Get through your interview without the fear of making an avoidable mistake.
Preparing for that upcoming interview can be difficult. You should be doing research about both the company you are interviewing for and the position you want. You want to be knowledgeable, if possible, about the person that will be conducting your interview. You’ve probably gone over common interview questions and how you will answer them when the time comes. However, there is no way to be fully prepared. It’s okay to make mistakes at a job interview—it happens to everyone. But learning about the most common mistakes that are made, can help you avoid these blunders during your own interview.
Being too modest.
You may have a hard time talking about yourself and your accomplishments—you don’t want to come across as bragging. But this interview is the time to do exactly that. You want the hiring company to know all of your good qualities and what you can bring to the position. If you fail to talk about yourself and your skills, the interviewer may think that you aren’t qualified enough. Do not be afraid to talk about everything you’ve done at your previous positions.
Appearing too nervous or too confident.
This is really a double-edged sword—and it can be hard to find the perfect amount of confidence and calm. If you are too nervous for a job interview, you are much more likely to flub answers to important questions. An interviewer will also see this nervousness and may think you aren’t confident enough for the job. However, being too confident, bordering on cocky, can also be a large turn-off for interviews. They may think that you aren’t taking the interview seriously enough, or that you won’t fit in well with the rest of the team.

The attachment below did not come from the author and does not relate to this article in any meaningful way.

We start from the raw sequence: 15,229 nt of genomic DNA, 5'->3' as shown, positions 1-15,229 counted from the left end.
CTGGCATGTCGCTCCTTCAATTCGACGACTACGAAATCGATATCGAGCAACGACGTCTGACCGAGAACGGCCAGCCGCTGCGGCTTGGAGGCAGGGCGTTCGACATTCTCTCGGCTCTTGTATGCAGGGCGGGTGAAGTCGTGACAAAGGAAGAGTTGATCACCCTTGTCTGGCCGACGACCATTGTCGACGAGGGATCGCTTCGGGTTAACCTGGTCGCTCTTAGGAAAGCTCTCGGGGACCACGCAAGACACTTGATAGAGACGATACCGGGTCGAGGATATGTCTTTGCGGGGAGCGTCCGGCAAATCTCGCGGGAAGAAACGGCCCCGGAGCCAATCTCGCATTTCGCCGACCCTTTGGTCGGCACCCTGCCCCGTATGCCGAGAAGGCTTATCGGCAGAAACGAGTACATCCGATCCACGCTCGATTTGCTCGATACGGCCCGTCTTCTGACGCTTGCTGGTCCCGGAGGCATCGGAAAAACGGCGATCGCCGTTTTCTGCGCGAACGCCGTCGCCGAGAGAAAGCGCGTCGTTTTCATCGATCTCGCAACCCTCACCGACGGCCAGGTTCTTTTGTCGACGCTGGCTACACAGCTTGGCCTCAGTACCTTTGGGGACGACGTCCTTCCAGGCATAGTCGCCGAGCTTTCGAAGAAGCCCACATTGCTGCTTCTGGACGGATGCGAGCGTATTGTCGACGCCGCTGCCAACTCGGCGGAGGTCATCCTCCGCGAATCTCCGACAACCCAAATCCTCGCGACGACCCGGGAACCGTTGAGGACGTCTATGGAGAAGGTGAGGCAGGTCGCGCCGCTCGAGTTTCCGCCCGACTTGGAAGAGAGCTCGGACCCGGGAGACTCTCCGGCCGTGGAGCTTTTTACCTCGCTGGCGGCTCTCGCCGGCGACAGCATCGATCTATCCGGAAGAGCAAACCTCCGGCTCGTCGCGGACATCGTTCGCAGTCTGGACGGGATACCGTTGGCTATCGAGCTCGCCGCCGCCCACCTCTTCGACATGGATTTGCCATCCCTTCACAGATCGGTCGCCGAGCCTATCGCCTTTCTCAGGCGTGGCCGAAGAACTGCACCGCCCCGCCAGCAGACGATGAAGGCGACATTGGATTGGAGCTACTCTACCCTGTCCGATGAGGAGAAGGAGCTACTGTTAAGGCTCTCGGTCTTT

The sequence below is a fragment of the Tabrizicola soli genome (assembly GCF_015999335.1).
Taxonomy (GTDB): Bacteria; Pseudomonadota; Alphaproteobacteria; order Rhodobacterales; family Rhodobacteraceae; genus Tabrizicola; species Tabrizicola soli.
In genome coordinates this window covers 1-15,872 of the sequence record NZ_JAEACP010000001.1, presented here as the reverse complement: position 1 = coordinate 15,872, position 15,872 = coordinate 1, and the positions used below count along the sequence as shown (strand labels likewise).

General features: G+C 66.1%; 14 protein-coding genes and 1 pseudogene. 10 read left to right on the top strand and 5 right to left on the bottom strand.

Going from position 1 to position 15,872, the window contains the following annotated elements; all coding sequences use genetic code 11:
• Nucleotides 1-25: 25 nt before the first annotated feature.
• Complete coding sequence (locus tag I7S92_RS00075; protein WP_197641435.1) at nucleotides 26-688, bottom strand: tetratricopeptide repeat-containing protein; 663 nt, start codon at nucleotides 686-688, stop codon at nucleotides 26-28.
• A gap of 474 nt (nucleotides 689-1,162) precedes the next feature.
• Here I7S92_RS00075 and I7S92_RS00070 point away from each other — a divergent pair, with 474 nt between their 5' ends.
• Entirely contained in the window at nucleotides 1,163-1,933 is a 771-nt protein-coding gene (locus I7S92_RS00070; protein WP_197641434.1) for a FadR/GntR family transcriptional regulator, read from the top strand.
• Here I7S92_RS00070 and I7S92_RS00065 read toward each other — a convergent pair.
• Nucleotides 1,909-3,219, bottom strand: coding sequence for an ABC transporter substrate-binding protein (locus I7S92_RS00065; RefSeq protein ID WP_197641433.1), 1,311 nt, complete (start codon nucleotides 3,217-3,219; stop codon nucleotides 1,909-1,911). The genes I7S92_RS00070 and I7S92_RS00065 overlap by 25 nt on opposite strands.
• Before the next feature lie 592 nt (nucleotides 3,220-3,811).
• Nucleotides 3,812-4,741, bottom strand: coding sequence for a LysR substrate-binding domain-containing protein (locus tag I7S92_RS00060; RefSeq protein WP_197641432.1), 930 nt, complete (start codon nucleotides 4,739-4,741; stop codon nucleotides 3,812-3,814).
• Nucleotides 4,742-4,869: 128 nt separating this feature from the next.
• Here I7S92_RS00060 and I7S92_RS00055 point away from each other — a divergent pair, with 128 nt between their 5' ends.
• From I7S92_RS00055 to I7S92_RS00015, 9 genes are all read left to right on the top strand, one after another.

Bad-mouthing your previous company.
While you may have had bad experiences with your previous employer or co-workers, now is not the time to talk about it. You can sum up your experiences by simply saying you didn’t see eye to eye, or did not think you were the right fit. Interviewers see bad-mouthing as unprofessional and may think of you as a problem-maker.
Making up answers.
There are hundreds of questions that can be brought up during an interview. If you’ve taken the time needed to prepare, you probably already have a solid grasp of the types of questions that might come up and how you will respond. Still, there may be that one questions that throws you off. If this happens, do not try to guess or make up an answer. Your interview will be able to see through this. Instead, you can use tactics to gain extra time to answer the question, such as asking for the question to be repeated. If you simply don’t know the answer, tell the interviewer.
Showing up for an interview, one of the first impressions that an interviewer receives of you is the way you present yourself. This doesn’t just mean with your clothes. No, you should not be wearing jeans. Even if the interview is described as casual, you should show up in business-casual wear. You should also make sure that your hair is properly groomed and your nails are clean and short. You can easily sabotage your interview by showing up in clothing that is too casual. An interviewer may think you are not taking the interview seriously or do not feel the need to impress the company.
Failing to ask questions.
When you think of an interview, you think of getting the third-degree about your skills, previous work experience, etc. But another large aspect of the interview is turning the tables and asking the interview your own questions. These are questions that you should already have prepared before the interview. You should have at least three or four questions. This shows the interviewer that you’ve done your own research about the company and that you have an interest in the position.